Gray had taken over as head of 38 Group around the time that it took on many of the RAF’s ‘behind the scenes’ tasks, such as leading the infrastructure for the whole of the air force. This change was down to the RAF’s pursuit of greater efficiency. “We have centralised the logistics, some of the ground engineering functions and medical support, and the catering support, even the musicians, into 38 Group,” Gray adds. The objective was to get to a position where every group did not have to maintain all of the skills required to fulfil its main role. “We support all the other groups in their activities,” says Gray. “So we are always busy, always in demand.”
At any one time, the 3,000-strong 38 Group could be anywhere. “We were in about 25 different locations around the world at one point,” Gray says. “Whether we were supporting from an operational perspective or from a training perspective, there were lots of exercises. At the drop of the hat, we were required to support tornado or typhoon aircraft wherever they were around the world, or aircraft on hurricane relief operations.”
The RAF is called in to support relief operations because, as Gray says, “we can get there quickly”. For the people in charge of relief activities, the work is back at base in ‘the ops room’, managing service people out in the field. “The last relief operation was in the Caribbean,” explains Gray. “Several of my teams were deployed. Communications engineers went to set up communications. Medics were flying between islands, wherever they needed to be. As the first in, they could set up a headquarters. 38 Group wasn’t running the operation, but without them being there, there wouldn’t have been an operation.” While this was happening, the group also had to support the RAF’s standing tasks in Cyprus and the Falklands. Relief work sits alongside as one of the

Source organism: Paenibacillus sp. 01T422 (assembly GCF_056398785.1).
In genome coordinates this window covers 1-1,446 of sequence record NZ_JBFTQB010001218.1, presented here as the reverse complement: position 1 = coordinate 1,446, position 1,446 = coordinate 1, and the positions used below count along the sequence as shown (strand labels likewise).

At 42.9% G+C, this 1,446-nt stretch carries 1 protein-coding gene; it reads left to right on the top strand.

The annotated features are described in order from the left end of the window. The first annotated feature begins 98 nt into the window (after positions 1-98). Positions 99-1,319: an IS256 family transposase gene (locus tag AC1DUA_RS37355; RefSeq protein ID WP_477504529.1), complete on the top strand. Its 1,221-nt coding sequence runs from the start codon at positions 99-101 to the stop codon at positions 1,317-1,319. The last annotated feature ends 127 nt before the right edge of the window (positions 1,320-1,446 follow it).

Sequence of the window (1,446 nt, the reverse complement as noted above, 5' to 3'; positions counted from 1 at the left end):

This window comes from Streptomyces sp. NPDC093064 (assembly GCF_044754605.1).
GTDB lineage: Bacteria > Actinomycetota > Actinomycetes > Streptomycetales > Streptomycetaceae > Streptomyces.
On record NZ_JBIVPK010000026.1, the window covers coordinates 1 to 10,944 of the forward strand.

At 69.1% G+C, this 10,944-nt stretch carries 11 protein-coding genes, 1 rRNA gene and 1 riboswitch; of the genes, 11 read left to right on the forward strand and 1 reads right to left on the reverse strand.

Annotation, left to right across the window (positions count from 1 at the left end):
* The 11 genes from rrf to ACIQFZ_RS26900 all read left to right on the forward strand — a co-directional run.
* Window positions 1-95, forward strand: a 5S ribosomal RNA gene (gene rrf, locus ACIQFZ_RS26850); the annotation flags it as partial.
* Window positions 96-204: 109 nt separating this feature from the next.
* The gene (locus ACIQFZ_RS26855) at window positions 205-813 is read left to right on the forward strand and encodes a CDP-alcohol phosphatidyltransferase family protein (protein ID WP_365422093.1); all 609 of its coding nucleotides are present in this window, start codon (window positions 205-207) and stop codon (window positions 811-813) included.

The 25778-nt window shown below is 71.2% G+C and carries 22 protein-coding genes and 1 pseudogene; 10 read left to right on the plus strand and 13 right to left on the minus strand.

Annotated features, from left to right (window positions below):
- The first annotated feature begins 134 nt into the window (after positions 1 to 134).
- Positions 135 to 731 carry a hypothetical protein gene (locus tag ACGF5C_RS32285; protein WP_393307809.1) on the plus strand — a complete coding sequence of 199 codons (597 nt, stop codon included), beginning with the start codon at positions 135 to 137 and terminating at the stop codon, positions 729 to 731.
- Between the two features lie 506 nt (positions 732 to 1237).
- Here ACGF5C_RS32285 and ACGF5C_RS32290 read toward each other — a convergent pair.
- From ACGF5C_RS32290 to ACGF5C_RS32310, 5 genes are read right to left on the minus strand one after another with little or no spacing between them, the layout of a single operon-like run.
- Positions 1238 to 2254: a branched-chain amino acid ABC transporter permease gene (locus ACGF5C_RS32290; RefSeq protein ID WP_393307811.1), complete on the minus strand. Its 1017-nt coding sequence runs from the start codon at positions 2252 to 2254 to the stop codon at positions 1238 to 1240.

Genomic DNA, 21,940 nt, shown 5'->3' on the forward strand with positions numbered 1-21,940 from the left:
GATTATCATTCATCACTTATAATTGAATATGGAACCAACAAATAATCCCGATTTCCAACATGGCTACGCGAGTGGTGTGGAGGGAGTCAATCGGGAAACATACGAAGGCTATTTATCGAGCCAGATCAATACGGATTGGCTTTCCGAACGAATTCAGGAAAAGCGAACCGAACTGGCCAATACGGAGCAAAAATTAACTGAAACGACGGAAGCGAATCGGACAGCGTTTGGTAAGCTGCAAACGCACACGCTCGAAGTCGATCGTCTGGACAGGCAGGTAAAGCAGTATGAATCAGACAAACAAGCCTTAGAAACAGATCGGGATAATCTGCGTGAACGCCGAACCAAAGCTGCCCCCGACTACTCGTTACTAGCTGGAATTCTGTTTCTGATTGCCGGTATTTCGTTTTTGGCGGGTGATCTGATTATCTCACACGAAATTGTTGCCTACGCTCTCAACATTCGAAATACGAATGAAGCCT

At the drop of the hat, we were required to support tornado or typhoon aircraft wherever they were around the world, or aircraft on hurricane relief operations
RAF’s various ‘contingencies’, work that in the past took on mad cow disease and fire service strikes, and more recently has involved Brexit planning. International agreements already cover air movements, Gray explains, so if Brexit does cause disruptions, they are more likely to affect the RAF’s road operations. At 38 Group, Gray ran a squadron of drivers moving articulated lorries to support the RAF’s operations in the Balkans, for example.
After two and half years in charge of 38 Group, Gray now runs the future operating model study. Again, her sense of irony comes in as she recounts how she landed her latest assignment. This may be one of those desk-based jobs that she vowed to avoid, but, with just three months to complete the work, this desk job will not last too long. During an earlier reorganisation, she objected when someone threatened to take away bits of her operation. “I got a bit hot under the collar and basically said ‘you cannot do this in isolation, you need to look across the whole headquarters’.” That observation came back to haunt Gray; towards the end of her posting at 38 Group, the message came back: “Do you remember what you said? Well we would now like you to go and do it.”